Anxiety comes in many forms, be it an intense concern for cleanliness, extreme discomfort in social situations, a fear of heights or an ongoing sense of worry that can even include panic attacks. Some amount of anxiety can be motivating (job interviews, skydiving etc.) but anxiety becomes a problem when it interferes with the things we want or need to get done. 

Anxiety responds very well to cognitive behavioral therapy as we work on identifying the specific thoughts that arise before and during an anxious feeling. Once the thoughts are brought to awareness, we have the power to form arguments against the thoughts and practice thinking differently. This practice in addition to focusing on finding physical relaxation techniques that work for you set a course for greater control over worry. With practice, anxiety tends to lessen over time.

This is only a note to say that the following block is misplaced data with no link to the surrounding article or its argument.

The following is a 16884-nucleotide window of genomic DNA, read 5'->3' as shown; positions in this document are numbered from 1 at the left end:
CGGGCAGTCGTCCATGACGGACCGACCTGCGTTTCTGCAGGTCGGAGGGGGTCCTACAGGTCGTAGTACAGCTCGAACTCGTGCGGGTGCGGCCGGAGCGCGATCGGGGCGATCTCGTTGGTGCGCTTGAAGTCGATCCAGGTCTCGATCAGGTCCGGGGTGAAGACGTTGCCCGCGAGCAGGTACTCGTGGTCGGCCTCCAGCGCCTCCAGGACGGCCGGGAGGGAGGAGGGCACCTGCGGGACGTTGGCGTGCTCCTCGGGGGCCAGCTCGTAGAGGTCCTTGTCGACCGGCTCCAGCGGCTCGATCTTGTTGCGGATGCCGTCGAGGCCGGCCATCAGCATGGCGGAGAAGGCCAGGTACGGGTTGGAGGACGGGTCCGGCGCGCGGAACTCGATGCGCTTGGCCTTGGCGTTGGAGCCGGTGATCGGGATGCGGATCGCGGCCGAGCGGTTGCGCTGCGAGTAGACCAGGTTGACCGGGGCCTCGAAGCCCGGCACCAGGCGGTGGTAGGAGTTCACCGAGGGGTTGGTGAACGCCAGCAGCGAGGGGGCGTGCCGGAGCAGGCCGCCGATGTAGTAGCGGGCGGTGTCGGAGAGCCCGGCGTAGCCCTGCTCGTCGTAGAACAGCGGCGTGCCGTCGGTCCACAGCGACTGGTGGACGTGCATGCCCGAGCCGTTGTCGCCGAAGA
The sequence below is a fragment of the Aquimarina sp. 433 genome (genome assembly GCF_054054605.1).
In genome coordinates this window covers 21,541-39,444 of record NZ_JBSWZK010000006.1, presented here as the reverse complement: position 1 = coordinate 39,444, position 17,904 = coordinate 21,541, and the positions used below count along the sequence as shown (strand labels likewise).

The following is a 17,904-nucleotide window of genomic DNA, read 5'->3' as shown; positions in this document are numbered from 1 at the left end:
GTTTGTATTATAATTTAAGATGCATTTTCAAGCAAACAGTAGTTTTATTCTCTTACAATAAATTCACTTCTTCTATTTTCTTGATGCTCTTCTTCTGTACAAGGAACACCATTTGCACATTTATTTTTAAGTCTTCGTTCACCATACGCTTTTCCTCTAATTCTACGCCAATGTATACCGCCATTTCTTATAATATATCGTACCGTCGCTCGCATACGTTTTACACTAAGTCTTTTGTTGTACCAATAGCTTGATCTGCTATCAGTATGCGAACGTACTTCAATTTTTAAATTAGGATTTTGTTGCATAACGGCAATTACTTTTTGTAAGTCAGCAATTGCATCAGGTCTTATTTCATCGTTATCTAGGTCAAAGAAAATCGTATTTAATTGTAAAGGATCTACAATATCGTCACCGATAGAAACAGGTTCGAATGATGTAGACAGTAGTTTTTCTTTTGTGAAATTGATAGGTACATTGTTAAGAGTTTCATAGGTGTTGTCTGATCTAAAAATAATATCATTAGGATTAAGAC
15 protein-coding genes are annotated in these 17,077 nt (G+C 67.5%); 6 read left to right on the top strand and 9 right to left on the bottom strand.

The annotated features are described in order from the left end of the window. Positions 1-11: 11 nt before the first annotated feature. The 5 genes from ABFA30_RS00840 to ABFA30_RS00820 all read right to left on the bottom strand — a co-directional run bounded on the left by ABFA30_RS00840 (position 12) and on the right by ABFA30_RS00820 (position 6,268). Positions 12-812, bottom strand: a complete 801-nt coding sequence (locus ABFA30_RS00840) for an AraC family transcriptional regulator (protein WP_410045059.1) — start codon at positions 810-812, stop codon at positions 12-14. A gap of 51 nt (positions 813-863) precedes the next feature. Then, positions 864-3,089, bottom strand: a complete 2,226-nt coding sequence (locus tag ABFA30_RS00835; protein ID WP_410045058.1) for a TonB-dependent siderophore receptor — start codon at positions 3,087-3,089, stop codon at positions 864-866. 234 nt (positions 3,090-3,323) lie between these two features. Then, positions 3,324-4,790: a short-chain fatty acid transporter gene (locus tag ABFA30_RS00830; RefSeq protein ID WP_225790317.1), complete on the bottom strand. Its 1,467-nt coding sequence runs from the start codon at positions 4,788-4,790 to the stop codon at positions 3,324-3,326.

For more information about anxiety disorders, please visit WebMD.

I'm happy to meet with you for a free consultation to help determine the extent of your anxiety and possible supports.